Mr Edward Doe Adjaho, Speaker of Parliament, has urged lawmakers to build consensus on issues of peace, partnership and harmony to mitigate the current politically intolerance in the country.
He said at all times, the national interest should override individual or partisan considerations.
Mr Adjaho said the Legislature must be the conduit to prevent feelings of disadvantage, grievances, fear and despair that could lead to division, violence and instability.
The Speaker was speaking at the opening of a five-day orientation seminar for the 273 members of the Sixth Parliament of the Fourth Republic in Accra over the weekend on the theme: “Harmony in Diversity in Parliament after Elections.”
The meeting will enable members, especially newly-elected members of parliament (MPs) to acquaint themselves with the procedures and proceedings in the House.
Mr Adjaho noted that an environment of political intolerance does not create the enabling atmosphere for civil society, and the citizenry to freely express their views and opinions that are important features in any democratic state.
“I wish to urge that we continue to dialogue on issues of peace, partnership and harmony in order to reduce the ill-feelings of the disadvantaged, grievances, fear and despair which may lead to division, violence and instability.
“Parliamentarians must partner at all times and let national interest override any other individual interest. We must as much as possible, seek to partner or build consensus on bills and other businesses that are brought before the House.
“Let us always remember that we have important responsibility to discharge and our nation expects us to act with commitment and integrity in fulfilling these responsibilities…Whether society accords us the necessary respect and recognition or not depends upon how we discharge these responsibilities,” he said.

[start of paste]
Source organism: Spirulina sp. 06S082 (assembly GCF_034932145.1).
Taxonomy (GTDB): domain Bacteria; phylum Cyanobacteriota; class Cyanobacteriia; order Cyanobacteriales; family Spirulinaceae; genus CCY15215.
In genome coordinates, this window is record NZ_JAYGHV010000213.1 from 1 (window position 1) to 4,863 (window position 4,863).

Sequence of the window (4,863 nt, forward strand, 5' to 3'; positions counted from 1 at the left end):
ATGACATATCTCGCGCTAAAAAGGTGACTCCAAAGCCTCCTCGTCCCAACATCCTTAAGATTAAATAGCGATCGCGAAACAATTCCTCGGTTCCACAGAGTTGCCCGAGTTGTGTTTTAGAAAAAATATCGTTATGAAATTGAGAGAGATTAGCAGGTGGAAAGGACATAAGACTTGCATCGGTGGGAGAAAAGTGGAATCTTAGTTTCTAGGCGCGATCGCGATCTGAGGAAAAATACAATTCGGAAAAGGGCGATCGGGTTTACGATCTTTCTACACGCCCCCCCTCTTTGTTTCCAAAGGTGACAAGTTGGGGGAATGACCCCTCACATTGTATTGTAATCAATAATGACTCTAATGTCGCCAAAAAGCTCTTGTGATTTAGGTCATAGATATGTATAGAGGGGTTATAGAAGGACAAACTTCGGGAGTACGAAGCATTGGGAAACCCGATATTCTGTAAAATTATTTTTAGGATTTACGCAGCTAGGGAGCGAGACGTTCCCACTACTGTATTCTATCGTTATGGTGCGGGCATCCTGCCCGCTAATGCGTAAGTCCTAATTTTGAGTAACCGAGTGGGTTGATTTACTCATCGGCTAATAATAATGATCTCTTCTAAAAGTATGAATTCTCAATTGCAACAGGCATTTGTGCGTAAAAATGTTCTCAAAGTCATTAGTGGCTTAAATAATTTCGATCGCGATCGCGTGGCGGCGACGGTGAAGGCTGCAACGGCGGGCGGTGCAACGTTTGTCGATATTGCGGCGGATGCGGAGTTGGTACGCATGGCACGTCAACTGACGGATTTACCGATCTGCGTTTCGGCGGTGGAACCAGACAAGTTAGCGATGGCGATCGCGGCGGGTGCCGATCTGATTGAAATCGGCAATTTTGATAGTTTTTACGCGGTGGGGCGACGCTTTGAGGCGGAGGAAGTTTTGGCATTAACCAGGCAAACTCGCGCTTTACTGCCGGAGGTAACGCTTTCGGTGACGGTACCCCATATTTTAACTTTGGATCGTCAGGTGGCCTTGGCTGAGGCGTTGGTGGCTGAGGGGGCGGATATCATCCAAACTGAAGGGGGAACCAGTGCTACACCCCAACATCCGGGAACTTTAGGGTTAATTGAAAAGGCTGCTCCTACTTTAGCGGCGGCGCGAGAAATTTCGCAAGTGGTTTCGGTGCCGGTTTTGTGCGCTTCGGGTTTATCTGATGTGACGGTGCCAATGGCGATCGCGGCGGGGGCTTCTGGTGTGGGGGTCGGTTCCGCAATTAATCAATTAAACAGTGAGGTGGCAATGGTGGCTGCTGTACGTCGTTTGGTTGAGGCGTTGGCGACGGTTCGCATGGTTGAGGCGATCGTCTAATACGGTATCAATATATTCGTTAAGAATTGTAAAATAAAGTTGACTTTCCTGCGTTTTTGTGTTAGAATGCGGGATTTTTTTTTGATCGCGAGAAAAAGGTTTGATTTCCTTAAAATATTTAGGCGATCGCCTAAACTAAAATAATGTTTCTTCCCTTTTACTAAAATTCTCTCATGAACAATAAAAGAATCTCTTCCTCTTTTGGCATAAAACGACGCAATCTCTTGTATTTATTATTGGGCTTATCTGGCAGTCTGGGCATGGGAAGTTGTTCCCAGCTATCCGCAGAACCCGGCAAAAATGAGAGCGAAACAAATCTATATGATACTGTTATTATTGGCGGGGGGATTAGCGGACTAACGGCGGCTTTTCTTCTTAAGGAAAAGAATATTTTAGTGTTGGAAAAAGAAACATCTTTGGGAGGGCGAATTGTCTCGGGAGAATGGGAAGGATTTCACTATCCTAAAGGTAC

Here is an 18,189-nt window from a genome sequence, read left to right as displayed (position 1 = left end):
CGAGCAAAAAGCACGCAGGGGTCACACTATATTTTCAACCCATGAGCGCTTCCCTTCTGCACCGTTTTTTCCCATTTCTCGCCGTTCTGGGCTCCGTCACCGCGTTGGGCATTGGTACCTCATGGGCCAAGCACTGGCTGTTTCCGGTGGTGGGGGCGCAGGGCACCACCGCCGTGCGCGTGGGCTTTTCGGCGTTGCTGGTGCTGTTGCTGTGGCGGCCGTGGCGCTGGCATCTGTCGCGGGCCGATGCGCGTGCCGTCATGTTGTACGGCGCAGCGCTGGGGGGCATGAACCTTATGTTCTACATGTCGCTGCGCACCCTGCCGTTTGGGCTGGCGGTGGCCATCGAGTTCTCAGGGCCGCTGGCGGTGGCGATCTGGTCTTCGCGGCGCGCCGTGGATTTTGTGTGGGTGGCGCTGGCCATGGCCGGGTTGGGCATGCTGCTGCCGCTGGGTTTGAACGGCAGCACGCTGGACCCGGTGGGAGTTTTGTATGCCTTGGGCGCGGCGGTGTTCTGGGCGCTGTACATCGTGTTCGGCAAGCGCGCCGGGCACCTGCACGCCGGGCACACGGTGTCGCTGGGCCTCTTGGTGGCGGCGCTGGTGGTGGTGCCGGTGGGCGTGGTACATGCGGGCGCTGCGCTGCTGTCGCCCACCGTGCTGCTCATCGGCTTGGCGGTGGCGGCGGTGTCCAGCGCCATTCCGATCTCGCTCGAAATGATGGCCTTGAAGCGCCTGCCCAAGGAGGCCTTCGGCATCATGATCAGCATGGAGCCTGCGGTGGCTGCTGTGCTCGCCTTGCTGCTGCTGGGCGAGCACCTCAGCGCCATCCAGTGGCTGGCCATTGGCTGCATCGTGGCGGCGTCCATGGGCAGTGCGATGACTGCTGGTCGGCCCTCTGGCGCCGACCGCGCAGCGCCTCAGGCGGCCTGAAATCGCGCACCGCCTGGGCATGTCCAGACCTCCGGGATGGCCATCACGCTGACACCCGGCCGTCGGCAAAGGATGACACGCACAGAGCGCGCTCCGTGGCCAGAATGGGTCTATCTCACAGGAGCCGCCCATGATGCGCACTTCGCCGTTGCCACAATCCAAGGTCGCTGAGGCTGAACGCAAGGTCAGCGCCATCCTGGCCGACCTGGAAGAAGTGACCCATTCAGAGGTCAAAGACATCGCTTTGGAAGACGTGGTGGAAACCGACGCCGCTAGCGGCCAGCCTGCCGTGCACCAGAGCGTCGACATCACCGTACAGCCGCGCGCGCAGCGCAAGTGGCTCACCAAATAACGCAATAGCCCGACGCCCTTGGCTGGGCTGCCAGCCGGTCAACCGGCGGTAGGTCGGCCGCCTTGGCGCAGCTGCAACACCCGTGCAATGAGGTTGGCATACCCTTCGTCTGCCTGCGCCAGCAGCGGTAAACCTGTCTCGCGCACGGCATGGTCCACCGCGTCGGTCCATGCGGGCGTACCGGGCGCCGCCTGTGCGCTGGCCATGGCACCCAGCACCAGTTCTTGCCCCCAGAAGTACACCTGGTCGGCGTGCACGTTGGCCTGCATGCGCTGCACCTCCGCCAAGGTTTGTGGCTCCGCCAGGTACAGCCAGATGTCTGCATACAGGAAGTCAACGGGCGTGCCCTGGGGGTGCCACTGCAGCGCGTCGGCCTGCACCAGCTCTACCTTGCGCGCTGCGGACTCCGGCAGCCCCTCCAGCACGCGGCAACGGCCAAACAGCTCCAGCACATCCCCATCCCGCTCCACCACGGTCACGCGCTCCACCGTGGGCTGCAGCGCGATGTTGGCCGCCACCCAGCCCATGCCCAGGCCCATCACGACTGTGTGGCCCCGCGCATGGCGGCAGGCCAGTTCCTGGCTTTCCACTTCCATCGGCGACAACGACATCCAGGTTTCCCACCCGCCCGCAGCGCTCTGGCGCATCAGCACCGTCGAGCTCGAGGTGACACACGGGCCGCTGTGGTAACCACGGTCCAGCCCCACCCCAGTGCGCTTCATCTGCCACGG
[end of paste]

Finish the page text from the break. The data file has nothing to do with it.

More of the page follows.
Wulugu Naba Pugansoa Naa Professor Nabila, President of the National House of Chiefs implored parliamentarians to use the House to initiate change and transformation in policies that would lead to socio-economic development.
He said Ghana is at the verge of change as many ideas emerged during last year’s electioneering aimed at building the country’s economic, social and cultural systems.
The traditional leader urged the MPs to apply their intellect to dignity and culture, reverence of traditional institutions to make the youth cherish time tested traditional values that made Ghana great and proud.
“I entreat you to apply your mind to the coalition of good ideas for the sake of mother Ghana,” he said.
Rev Emmanuel Asante, Chairman of the National Peace Council said notwithstanding the political differences of the MPs, the essence of a shared destiny should be the driving force that should connect them together in their collective efforts to serve the nation.
He said they should understand that in spite of their different political persuasions and agenda, the constituencies they represent in parliament transcends parochial partisanship.
“Parliamentarians should understand that the country that they represent is bigger that any one of their parties and they owed it a duty to the country to make a difference.
“For the nation to move forward in its holistic development there is the need for a shared agenda and parliament should provide a national platform of peaceful and mutual conditions for the nation debates and discursions on diverse ideas in an environment of trust, confidence and mutual respect of differing positions and stance,” he said.
Rev Asante exhorted Parliament to reflect the popular will of the people and also mirror social diversity.
He called on the House to constantly evaluate its procedures, rules and mode of work to ensure that they facilitate inclusiveness, harmony in diversity and partnership in decision making to reach solution that would move the country forward.